Boulder voters next month will decide whether they want to repeal the city’s existing climate and utility taxes and repurpose them into one climate action tax and if they support the city’s request to allow a debt issuance to help Boulder begin projects earlier if the new climate tax is approved.
On the November ballot, Boulder residents will see two climate-related measures. The first is Issue 2A: the Climate Tax, which is asking voters to repeal the city’s existing climate and utility taxes. If voters approve this measure, the taxes would be combined into one climate action tax that would raise about $6.5 million in the first year. The tax, which would sunset in 2040, designates the money for specific purposes that would help Boulder meet its climate goals. Boulder estimates the tax would result in about $7 extra annually on residential customers’ energy bills, while putting a larger burden on commercial and industrial customers, with additional costs of about $200 and $800, respectively. The city plans to use $1.5 million of the annual revenue to help with wildfire mitigation.
The second related measure voters are being asked to weigh in on is Issue 2B: the Climate Tax Bond. If voters approve Issue 2A — the repurposed climate tax — the city is requesting that voters allow a debt issuance of up to $52.9 million, not to exceed $75 million. This would help Boulder begin projects funded through the new tax earlier. This measure will only move forward if Issue 2A passes.
There are no official organizations campaigning for or against either climate measure, but the Sierra Club-Indian Peaks Group recently endorsed both the climate tax and the bond.
“The city of Boulder has set an aggressive climate strategy with its commitment to be net zero by 2035 and carbon positive by 2040,” according to a news release from the Sierra Club. “The Sierra Club supports these goals and understands that they will require significant resources and revenue. Accordingly, the Sierra Club believes this tax paradigm will be instrumental in supporting climate-resilient policymaking in the city’s future.”
Not all Boulder residents are convinced these measures are the best way to combat climate change and reduce carbon emissions.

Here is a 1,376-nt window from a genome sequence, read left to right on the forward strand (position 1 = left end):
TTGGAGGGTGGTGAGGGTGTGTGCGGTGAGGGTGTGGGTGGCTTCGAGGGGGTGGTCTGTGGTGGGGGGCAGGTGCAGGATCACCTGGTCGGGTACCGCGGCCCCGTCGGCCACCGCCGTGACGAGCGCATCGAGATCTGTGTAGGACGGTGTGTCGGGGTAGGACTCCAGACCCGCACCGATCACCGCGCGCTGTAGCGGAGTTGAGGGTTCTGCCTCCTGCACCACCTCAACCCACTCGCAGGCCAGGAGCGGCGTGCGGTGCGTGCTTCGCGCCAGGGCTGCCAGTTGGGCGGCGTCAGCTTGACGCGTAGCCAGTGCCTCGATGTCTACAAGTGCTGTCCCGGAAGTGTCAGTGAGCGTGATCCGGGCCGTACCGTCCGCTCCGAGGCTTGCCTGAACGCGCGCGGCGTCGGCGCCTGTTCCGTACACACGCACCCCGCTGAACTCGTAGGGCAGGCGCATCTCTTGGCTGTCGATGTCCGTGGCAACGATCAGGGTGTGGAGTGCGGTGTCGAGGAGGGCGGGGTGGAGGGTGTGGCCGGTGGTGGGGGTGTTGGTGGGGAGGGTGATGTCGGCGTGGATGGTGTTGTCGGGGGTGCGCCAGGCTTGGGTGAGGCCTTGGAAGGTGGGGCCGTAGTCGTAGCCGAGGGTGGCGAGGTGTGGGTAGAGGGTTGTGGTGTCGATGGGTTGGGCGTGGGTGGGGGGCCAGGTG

“For me, 2A triggers a response of ‘Oh no, not again,’” wrote Boulder resident Patrick Murphy in a guest opinion letter he submitted to the Daily Camera. “Fire mitigation, while important, needs a separate budget. 2B triggers the thought, ‘Are you out of your mind?’ Eighteen-plus years and 80+ million dollars of bondage to bad leadership, bad logic and an employee-packed pay roster.”
In his letter, Murphy wrote that by voting against the measures, resident dissatisfaction will be clear.
As election day looms near, Jonathan Koehn, director of Boulder climate initiatives, stressed the importance of having community trust in the way the city will invest the money to support and expand programs like wildfire resilience, air purification initiatives, renewable energy and debris removal if the measures do pass. He added that the city will also begin community engagement events next year if the measures do pass.
“It’s not just what we do but how we actually invest our critical dollars and target those among us who are the most vulnerable,” Koehn said.
A survey conducted by the city over the summer, which included 1,180 responses from Boulder residents ages 18 and older, did show strong support for the climate tax, with 78% saying they’d vote “yes” on the proposed climate tax. Even though the survey centered on Boulder’s original $5 million proposal, the survey did include a question asking whether respondents would support an $8 million proposal in which 71% said they’d potentially or certainly vote “yes.”
Another notable project the funding could support is an update to the Boulder Community Wildfire Protection Plan, said John Potter, deputy director of resource and stewardship for Boulder Open Space and Mountain Parks.
The plan was last updated in 2007 and includes extensive field data, a compilation of existing fire suppression documents, an analysis of fire behavior across the areas studied and collaboration with various participants including homeowners, Boulder officials and the Colorado State Forest Service.
Potter said the update will identify work the city should be doing or needs to expand such as forest thinning, prescribed grazing, weed management and managing fuels along irrigation ditches.
“With climate change and warming, we’re seeing these more catastrophic events on a more regular basis,” he said.